First there is the tactical advice. These are things like best practices, optimization and anything else that deals with improvements at the micro-level.

Zooming out one step is strategic advice. These are the considerations that help to guide and organize our tactics. They deal more with things like how content marketing can be used to build your online presence and SEO.

Both of these are important and rely on each other, but there is a missing third category that is rarely considered when talking about content marketing success.

Beyond strategy and tactics, it is necessary to have a clear purpose that informs all of your content decisions. This purposeful element is a crucial component of any cohesive and effective content marketing effort.

Purpose Provides Direction

As I’ve gone over countless times, the organizations that create truly compelling brands are the ones that have a clear set of beliefs that fuel their decision-making.

In a few other articles I’ve argued the importance of starting with why, as highlighted by Simon Sinek’s “Golden Circle” methodology. It just so happens that the hierarchy of purpose then strategy then tactics aligns perfectly to the Golden Circle framework.

In much the same way that purpose driven organizations can shift nimbly between various products and processes, purpose-driven content efforts can embrace a varied and complicated set of strategies and still remain cogent. Not only do purpose-driven organizations tell powerful stories, but these stories tend to fit naturally together when they all fall along the same general lines.

Previously I mentioned how the online design-tool Canva has built a sophisticated yet coherent content strategy by being purpose driven. Despite the fact that their content mix is fairly diverse, the broad mix works. Since their message (we want to make design accessible) is so clear, their story remains consistent regardless of what strategic or tactical choices they make with their content.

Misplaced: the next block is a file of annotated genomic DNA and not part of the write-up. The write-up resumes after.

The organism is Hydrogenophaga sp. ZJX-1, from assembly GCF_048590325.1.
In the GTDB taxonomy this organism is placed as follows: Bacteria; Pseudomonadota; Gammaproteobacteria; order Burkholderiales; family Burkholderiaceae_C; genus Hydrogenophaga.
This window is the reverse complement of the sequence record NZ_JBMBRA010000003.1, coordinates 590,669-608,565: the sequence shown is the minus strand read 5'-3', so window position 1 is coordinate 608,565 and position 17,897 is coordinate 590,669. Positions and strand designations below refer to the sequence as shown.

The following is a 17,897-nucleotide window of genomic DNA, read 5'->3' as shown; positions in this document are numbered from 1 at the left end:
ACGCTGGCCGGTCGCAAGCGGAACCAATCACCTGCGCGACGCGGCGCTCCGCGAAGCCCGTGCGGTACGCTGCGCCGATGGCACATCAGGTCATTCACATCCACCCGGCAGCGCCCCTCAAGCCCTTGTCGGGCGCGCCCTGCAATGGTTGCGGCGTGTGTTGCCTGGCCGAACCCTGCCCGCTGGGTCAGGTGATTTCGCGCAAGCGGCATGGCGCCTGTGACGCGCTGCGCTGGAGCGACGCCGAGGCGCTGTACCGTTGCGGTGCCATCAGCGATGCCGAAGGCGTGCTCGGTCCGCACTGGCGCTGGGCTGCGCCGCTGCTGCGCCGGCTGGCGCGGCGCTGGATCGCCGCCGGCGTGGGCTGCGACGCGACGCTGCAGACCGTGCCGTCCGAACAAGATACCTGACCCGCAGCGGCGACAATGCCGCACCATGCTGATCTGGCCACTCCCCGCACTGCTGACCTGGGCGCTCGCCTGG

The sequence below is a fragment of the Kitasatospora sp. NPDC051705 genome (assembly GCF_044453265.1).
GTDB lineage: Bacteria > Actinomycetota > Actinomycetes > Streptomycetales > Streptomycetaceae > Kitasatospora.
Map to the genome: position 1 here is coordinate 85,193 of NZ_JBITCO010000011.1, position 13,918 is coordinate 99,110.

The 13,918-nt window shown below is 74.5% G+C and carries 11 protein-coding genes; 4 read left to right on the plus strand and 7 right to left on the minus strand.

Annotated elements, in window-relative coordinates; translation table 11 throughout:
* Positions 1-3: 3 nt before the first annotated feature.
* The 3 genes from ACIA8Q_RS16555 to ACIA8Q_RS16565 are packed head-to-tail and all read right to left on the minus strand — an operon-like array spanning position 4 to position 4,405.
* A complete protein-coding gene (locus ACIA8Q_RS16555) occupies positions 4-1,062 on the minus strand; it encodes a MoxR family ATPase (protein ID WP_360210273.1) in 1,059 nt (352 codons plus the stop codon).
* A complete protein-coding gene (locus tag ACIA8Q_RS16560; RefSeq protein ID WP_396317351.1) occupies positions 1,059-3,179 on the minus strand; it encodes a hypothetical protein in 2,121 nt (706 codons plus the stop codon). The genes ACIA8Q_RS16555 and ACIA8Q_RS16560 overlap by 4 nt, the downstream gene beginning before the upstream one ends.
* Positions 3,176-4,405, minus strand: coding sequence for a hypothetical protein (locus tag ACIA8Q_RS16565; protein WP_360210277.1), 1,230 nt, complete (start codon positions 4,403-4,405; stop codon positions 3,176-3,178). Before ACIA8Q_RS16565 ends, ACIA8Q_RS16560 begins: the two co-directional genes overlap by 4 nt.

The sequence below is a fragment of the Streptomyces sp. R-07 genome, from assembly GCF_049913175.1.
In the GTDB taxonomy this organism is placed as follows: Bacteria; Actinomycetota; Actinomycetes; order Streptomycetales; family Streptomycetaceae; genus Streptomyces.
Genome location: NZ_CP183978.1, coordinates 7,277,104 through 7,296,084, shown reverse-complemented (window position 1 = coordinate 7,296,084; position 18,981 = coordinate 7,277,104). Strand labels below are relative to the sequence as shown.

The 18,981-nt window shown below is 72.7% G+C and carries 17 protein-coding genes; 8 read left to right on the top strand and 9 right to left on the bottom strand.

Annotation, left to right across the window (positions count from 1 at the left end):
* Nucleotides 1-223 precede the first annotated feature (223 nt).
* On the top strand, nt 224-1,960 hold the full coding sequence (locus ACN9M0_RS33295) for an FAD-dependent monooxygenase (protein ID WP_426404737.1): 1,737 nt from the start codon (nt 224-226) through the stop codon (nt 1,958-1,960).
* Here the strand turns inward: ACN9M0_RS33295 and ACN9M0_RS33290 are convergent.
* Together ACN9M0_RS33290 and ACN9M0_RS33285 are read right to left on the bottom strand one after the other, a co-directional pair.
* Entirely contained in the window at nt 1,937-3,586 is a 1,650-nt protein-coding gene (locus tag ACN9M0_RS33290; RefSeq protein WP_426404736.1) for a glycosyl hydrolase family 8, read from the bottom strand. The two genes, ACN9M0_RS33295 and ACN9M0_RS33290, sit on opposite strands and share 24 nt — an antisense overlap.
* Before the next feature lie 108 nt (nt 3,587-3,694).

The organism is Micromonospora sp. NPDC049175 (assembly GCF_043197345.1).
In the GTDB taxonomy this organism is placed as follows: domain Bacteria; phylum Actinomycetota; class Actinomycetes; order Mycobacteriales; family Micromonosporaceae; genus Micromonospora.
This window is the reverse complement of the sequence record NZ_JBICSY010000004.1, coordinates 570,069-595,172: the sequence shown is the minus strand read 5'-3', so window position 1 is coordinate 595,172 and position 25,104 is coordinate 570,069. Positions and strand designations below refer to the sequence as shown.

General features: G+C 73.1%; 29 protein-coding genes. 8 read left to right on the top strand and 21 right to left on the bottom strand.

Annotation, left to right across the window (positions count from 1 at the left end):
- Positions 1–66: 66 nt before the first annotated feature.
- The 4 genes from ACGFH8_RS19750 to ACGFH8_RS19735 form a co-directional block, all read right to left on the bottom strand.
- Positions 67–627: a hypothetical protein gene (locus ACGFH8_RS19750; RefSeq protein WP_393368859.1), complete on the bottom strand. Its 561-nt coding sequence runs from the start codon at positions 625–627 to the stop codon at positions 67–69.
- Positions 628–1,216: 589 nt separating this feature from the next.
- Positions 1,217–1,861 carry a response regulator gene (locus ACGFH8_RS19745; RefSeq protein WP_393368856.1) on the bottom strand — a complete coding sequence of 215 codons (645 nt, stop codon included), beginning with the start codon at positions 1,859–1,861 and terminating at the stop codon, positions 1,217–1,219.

Purpose Trickles Down

Often times you see companies or organizations that are just starting out with social or content marketing and they quickly get very frustrated by their lack of results. And this is not for lack of effort either.

Typically, the small business owner might have read up on all the tactical advice she could get her hands and maybe even started delving into strategic elements, yet is still struggling to make an impact with their efforts.

Even if you know that a 100-character tweet sent out on a Wednesday at 3:00 is ideal it still won’t mean that you have anything to actually fill those 100 characters with. And what ends up happening more often than not is that when in doubt businesses tend to simply promote themselves.

Content marketing is almost never good at purely promoting your product or service. You’ve got to earn that right to promote and typically the way you do that is by providing value based off of consumer insights.

Purpose is one of the most surefire ways to make sure that you consistently have great content that all aligns to a specific story.

In other words, purpose will fuel strategy which will then be improved via tactics.

Content is Great at Communicating Purpose

Not only is purpose great at inspiring content and aligning your efforts, but content itself (when approached this way) will clearly communicate your purpose and help build your audience around that cause or story.

In this sense, content and purpose are uniquely symbiotic with one another. Content helps communicate purpose and purpose helps drive content creation, strategy and implementation.

This exact sentiment is expressed powerfully by digital marketing legend Neil Patel.When I asked him for his thoughts on why purpose is crucial for content marketing, this is how he responded:

It is very important to have purpose behind your marketing efforts. If you can market your business based on helping other companies and individuals you are much more likely to be successful compared to if you just marketed based on monetary reasons.

For example, marketing by creating content that educates is a great way to help other people and generate signups at the same time.

The essence of Patel’s advice (a core idea that has proven itself in driving his own massive success) is that really great content marketing doesn’t just communicate a marketing message, it reinforces that key belief–the brand purpose– through the value the content itself delivers.

In other words, not only does purpose enhance content marketing, but great content marketing will in turn solidify your purpose and build your brand.



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